In Mr Subramaniam Ahillan v Mid and South Essex University Hospitals NHS Foundation Trust an NHS trust has been found guilty of race discrimination towards a whistleblower who was treated unequally to a co-worker over health and safety rules.
Tribunal Judge David Brannan concluded that the reason Subramaniam Ahillan was suspended from Mid and South Essex NHS Trust for failing to properly adhere to rules around brazing medical gas pipes – and not a co-worker who failed on similar grounds – was due to his Sri Lankan heritage.
Additionally, the court also heard his line manager Darren Harris, who was said to have been angered over his financial irregularity whistleblowing claims, resigned from the trust while under investigation for being a member of a WhatsApp group that contained racist material.
However, Mr Ahillan’s claims he suffered detrimental treatment for making a protected disclosure over his complaints that there had been overcharging on invoices, were dismissed.
Nonetheless, the tribunal heard Mr Ahillan, an engineering team leader, and colleague Jack Isbell, building and plumbing services supervisor, were treated in a “materially different way” despite both failing to properly adhere to the policy around the hot works permit (HWP).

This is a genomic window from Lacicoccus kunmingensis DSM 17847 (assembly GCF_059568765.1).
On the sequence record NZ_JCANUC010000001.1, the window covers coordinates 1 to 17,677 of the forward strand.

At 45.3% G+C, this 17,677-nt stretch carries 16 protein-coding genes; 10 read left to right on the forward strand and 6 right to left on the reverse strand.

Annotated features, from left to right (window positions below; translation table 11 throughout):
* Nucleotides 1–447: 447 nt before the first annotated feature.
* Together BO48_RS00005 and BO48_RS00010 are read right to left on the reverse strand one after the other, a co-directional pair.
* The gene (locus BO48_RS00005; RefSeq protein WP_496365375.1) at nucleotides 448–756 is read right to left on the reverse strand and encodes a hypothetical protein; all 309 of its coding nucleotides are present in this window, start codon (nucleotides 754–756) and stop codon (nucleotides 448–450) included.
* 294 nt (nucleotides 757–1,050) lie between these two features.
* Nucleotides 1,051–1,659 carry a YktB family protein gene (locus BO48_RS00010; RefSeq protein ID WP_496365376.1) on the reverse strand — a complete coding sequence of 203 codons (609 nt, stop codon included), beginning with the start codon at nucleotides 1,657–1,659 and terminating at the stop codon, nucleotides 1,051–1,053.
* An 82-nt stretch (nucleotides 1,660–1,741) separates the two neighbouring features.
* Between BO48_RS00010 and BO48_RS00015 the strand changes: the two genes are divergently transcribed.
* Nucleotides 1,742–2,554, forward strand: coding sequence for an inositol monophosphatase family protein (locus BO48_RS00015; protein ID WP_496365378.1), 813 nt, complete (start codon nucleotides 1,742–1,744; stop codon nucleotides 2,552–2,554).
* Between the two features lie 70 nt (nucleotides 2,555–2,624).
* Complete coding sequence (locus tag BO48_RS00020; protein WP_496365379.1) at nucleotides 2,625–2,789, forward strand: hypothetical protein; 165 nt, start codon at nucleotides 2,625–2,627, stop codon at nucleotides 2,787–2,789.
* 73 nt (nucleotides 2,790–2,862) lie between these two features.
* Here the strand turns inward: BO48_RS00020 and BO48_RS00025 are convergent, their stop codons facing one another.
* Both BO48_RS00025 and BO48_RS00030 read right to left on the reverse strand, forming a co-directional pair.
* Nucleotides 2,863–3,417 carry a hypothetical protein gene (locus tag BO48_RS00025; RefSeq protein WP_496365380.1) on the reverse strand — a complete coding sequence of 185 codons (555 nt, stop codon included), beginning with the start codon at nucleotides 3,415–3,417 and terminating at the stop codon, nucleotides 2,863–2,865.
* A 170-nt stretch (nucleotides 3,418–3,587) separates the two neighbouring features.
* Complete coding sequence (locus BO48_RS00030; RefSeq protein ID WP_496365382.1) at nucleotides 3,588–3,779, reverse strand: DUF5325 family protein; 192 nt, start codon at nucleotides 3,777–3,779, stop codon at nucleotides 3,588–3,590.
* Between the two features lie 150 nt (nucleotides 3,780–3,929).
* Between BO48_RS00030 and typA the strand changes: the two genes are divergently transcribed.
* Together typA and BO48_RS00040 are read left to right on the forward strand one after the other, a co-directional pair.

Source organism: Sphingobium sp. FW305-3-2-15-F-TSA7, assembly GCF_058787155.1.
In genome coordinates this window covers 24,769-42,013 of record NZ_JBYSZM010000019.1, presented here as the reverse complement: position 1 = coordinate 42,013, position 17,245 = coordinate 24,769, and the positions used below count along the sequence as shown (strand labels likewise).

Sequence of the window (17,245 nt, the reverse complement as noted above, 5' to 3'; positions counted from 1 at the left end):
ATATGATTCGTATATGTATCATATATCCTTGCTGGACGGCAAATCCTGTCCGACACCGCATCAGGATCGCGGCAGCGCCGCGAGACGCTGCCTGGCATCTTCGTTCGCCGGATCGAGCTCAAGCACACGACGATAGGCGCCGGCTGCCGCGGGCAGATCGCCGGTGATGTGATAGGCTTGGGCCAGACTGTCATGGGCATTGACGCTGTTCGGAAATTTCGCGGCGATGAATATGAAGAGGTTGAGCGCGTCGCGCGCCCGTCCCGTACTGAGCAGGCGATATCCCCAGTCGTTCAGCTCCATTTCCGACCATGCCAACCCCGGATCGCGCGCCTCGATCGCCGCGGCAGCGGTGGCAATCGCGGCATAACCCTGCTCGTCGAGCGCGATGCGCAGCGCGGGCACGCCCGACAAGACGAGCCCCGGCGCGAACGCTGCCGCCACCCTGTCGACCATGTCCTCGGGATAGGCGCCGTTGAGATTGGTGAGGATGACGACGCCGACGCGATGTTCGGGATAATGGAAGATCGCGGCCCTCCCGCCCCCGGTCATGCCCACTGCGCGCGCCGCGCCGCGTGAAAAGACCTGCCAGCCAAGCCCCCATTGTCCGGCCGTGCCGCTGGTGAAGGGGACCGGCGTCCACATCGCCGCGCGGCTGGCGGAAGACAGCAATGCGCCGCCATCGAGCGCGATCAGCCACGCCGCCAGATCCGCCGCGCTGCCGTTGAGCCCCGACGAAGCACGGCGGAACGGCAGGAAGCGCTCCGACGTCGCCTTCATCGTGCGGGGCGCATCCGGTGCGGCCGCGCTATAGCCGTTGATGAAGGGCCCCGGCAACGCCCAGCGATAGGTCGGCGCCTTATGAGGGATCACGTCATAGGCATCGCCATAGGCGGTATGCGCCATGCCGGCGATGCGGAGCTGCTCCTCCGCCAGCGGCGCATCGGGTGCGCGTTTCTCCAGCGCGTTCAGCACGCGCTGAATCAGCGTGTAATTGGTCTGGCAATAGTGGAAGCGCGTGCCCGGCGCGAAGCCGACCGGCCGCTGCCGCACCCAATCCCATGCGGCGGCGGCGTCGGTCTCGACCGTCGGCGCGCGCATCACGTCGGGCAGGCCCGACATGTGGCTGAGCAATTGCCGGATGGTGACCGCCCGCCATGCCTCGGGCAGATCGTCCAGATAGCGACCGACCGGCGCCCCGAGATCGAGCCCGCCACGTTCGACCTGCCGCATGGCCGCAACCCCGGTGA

The judgement said: “Once it was clear that Mr Isbell’s permit was not closed on April 8, 2020, and therefore alarms could have been disabled overnight, the respondent should have, if treating Mr Isbell and the claimant the same, suspended and investigated Mr Isbell as well.
“We find Mr Isbell to be a valuable evidential comparator. Mr Harris was involved in a WhatsApp group that contained (based on respondent oral evidence, albeit no examples were provided) racist material. He was investigated and resigned while being investigated. He was the claimant’s line manager. This raises issues about his motivations as well as giving context to the workplace.”
A spokesperson for Mid and South Essex NHS Foundation Trust, said: “Race discrimination is something the Trust takes extremely seriously, and we are reassured that the tribunal did not make a finding that any person within the Trust was racist.
“Out of 35 allegations made only one was upheld, with the others being dismissed. This finding was made on an inference and was not found to be discrimination caused by any one specific individual. However, we are taking learning on board from this case and improving awareness around race discrimination.”
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